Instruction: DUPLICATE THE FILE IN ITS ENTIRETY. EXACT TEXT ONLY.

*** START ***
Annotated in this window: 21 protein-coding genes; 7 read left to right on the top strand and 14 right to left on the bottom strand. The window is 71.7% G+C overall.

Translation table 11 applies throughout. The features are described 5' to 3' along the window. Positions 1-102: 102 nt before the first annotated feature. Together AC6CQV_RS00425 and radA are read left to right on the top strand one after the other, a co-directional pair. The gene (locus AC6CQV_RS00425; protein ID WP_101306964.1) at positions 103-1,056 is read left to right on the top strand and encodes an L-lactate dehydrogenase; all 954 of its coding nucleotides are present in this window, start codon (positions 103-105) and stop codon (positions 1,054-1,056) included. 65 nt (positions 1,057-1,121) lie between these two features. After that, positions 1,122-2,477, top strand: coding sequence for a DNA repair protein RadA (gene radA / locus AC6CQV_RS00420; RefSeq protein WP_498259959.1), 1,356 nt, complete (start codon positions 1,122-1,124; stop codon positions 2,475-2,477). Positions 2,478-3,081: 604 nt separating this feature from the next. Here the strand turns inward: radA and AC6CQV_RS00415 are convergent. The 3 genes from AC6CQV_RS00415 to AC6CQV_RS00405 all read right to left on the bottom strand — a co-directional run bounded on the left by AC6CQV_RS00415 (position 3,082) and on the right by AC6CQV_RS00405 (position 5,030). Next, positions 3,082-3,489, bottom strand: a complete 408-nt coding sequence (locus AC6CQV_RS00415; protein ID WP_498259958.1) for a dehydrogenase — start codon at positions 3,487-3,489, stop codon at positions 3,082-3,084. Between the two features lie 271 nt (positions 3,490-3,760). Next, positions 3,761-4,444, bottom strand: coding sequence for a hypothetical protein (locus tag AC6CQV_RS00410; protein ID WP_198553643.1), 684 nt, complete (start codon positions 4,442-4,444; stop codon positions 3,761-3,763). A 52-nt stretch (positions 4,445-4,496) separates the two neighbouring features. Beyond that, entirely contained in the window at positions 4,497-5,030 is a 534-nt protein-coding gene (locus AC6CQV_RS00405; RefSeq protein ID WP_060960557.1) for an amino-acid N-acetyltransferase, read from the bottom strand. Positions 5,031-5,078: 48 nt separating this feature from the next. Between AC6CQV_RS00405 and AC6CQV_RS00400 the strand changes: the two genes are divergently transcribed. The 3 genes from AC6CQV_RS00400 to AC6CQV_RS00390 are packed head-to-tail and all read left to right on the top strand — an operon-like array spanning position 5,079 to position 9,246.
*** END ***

Annotated in this window: 21 protein-coding genes; 7 read left to right on the top strand and 14 right to left on the bottom strand. The window is 71.7% G+C overall.

Translation table 11 applies throughout. The features are described 5' to 3' along the window. Positions 1-102: 102 nt before the first annotated feature. Together AC6CQV_RS00425 and radA are read left to right on the top strand one after the other, a co-directional pair. The gene (locus AC6CQV_RS00425; protein ID WP_101306964.1) at positions 103-1,056 is read left to right on the top strand and encodes an L-lactate dehydrogenase; all 954 of its coding nucleotides are present in this window, start codon (positions 103-105) and stop codon (positions 1,054-1,056) included. 65 nt (positions 1,057-1,121) lie between these two features. After that, positions 1,122-2,477, top strand: coding sequence for a DNA repair protein RadA (gene radA / locus AC6CQV_RS00420; RefSeq protein WP_498259959.1), 1,356 nt, complete (start codon positions 1,122-1,124; stop codon positions 2,475-2,477). Positions 2,478-3,081: 604 nt separating this feature from the next. Here the strand turns inward: radA and AC6CQV_RS00415 are convergent. The 3 genes from AC6CQV_RS00415 to AC6CQV_RS00405 all read right to left on the bottom strand — a co-directional run bounded on the left by AC6CQV_RS00415 (position 3,082) and on the right by AC6CQV_RS00405 (position 5,030). Next, positions 3,082-3,489, bottom strand: a complete 408-nt coding sequence (locus AC6CQV_RS00415; protein ID WP_498259958.1) for a dehydrogenase — start codon at positions 3,487-3,489, stop codon at positions 3,082-3,084. Between the two features lie 271 nt (positions 3,490-3,760). Next, positions 3,761-4,444, bottom strand: coding sequence for a hypothetical protein (locus tag AC6CQV_RS00410; protein ID WP_198553643.1), 684 nt, complete (start codon positions 4,442-4,444; stop codon positions 3,761-3,763). A 52-nt stretch (positions 4,445-4,496) separates the two neighbouring features. Beyond that, entirely contained in the window at positions 4,497-5,030 is a 534-nt protein-coding gene (locus AC6CQV_RS00405; RefSeq protein ID WP_060960557.1) for an amino-acid N-acetyltransferase, read from the bottom strand. Positions 5,031-5,078: 48 nt separating this feature from the next. Between AC6CQV_RS00405 and AC6CQV_RS00400 the strand changes: the two genes are divergently transcribed. The 3 genes from AC6CQV_RS00400 to AC6CQV_RS00390 are packed head-to-tail and all read left to right on the top strand — an operon-like array spanning position 5,079 to position 9,246.